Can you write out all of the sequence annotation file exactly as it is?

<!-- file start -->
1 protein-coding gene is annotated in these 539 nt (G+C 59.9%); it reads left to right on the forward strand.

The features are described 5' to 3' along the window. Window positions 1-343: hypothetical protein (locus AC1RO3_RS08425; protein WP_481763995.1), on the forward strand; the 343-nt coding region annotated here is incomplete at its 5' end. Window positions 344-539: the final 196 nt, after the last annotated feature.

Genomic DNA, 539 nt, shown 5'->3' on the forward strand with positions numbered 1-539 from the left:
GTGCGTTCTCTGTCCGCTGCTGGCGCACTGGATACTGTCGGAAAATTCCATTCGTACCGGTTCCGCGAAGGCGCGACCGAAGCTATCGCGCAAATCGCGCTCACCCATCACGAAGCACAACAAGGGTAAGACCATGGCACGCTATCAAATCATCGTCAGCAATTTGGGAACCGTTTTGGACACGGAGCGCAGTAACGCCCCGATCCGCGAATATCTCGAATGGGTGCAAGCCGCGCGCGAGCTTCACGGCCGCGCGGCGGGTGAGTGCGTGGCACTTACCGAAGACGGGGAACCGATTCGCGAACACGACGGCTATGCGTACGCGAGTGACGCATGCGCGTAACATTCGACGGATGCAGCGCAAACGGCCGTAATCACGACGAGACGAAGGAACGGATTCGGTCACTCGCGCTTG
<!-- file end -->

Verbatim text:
1 protein-coding gene is annotated in these 539 nt (G+C 59.9%); it reads left to right on the forward strand.

The features are described 5' to 3' along the window. Window positions 1-343: hypothetical protein (locus AC1RO3_RS08425; protein WP_481763995.1), on the forward strand; the 343-nt coding region annotated here is incomplete at its 5' end. Window positions 344-539: the final 196 nt, after the last annotated feature.

Genomic DNA, 539 nt, shown 5'->3' on the forward strand with positions numbered 1-539 from the left:
GTGCGTTCTCTGTCCGCTGCTGGCGCACTGGATACTGTCGGAAAATTCCATTCGTACCGGTTCCGCGAAGGCGCGACCGAAGCTATCGCGCAAATCGCGCTCACCCATCACGAAGCACAACAAGGGTAAGACCATGGCACGCTATCAAATCATCGTCAGCAATTTGGGAACCGTTTTGGACACGGAGCGCAGTAACGCCCCGATCCGCGAATATCTCGAATGGGTGCAAGCCGCGCGCGAGCTTCACGGCCGCGCGGCGGGTGAGTGCGTGGCACTTACCGAAGACGGGGAACCGATTCGCGAACACGACGGCTATGCGTACGCGAGTGACGCATGCGCGTAACATTCGACGGATGCAGCGCAAACGGCCGTAATCACGACGAGACGAAGGAACGGATTCGGTCACTCGCGCTTG